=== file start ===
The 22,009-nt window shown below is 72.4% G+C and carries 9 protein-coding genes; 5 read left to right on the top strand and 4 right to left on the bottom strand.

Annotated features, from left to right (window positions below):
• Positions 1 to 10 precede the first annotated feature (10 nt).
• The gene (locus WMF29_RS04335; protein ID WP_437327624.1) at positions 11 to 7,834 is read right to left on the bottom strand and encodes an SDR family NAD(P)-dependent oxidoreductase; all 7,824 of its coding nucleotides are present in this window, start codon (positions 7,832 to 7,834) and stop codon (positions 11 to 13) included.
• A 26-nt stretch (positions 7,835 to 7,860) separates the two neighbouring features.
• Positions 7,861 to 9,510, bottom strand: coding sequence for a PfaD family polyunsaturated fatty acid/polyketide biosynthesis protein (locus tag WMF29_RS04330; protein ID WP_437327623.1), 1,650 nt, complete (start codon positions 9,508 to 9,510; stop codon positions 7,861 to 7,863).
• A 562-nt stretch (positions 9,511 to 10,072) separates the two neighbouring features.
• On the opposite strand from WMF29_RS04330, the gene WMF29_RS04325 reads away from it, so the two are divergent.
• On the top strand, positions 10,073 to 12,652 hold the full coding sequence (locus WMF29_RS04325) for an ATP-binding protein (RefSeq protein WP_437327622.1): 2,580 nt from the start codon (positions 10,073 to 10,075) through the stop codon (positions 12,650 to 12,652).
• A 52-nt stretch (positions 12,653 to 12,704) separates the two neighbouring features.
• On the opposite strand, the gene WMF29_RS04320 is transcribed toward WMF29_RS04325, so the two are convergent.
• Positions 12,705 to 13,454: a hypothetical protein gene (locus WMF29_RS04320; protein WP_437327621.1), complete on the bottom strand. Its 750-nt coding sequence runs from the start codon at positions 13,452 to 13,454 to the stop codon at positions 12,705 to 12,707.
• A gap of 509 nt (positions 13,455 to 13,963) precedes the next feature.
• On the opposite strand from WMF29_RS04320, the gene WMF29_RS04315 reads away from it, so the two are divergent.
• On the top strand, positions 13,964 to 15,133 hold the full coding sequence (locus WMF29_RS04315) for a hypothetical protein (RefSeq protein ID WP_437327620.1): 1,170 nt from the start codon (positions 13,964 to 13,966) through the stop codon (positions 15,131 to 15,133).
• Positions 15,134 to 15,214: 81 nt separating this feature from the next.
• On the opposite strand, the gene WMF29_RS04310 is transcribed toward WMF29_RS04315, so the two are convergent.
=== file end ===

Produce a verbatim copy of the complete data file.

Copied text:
The 22,009-nt window shown below is 72.4% G+C and carries 9 protein-coding genes; 5 read left to right on the top strand and 4 right to left on the bottom strand.

Annotated features, from left to right (window positions below):
• Positions 1 to 10 precede the first annotated feature (10 nt).
• The gene (locus WMF29_RS04335; protein ID WP_437327624.1) at positions 11 to 7,834 is read right to left on the bottom strand and encodes an SDR family NAD(P)-dependent oxidoreductase; all 7,824 of its coding nucleotides are present in this window, start codon (positions 7,832 to 7,834) and stop codon (positions 11 to 13) included.
• A 26-nt stretch (positions 7,835 to 7,860) separates the two neighbouring features.
• Positions 7,861 to 9,510, bottom strand: coding sequence for a PfaD family polyunsaturated fatty acid/polyketide biosynthesis protein (locus tag WMF29_RS04330; protein ID WP_437327623.1), 1,650 nt, complete (start codon positions 9,508 to 9,510; stop codon positions 7,861 to 7,863).
• A 562-nt stretch (positions 9,511 to 10,072) separates the two neighbouring features.
• On the opposite strand from WMF29_RS04330, the gene WMF29_RS04325 reads away from it, so the two are divergent.
• On the top strand, positions 10,073 to 12,652 hold the full coding sequence (locus WMF29_RS04325) for an ATP-binding protein (RefSeq protein WP_437327622.1): 2,580 nt from the start codon (positions 10,073 to 10,075) through the stop codon (positions 12,650 to 12,652).
• A 52-nt stretch (positions 12,653 to 12,704) separates the two neighbouring features.
• On the opposite strand, the gene WMF29_RS04320 is transcribed toward WMF29_RS04325, so the two are convergent.
• Positions 12,705 to 13,454: a hypothetical protein gene (locus WMF29_RS04320; protein WP_437327621.1), complete on the bottom strand. Its 750-nt coding sequence runs from the start codon at positions 13,452 to 13,454 to the stop codon at positions 12,705 to 12,707.
• A gap of 509 nt (positions 13,455 to 13,963) precedes the next feature.
• On the opposite strand from WMF29_RS04320, the gene WMF29_RS04315 reads away from it, so the two are divergent.
• On the top strand, positions 13,964 to 15,133 hold the full coding sequence (locus WMF29_RS04315) for a hypothetical protein (RefSeq protein ID WP_437327620.1): 1,170 nt from the start codon (positions 13,964 to 13,966) through the stop codon (positions 15,131 to 15,133).
• Positions 15,134 to 15,214: 81 nt separating this feature from the next.
• On the opposite strand, the gene WMF29_RS04310 is transcribed toward WMF29_RS04315, so the two are convergent.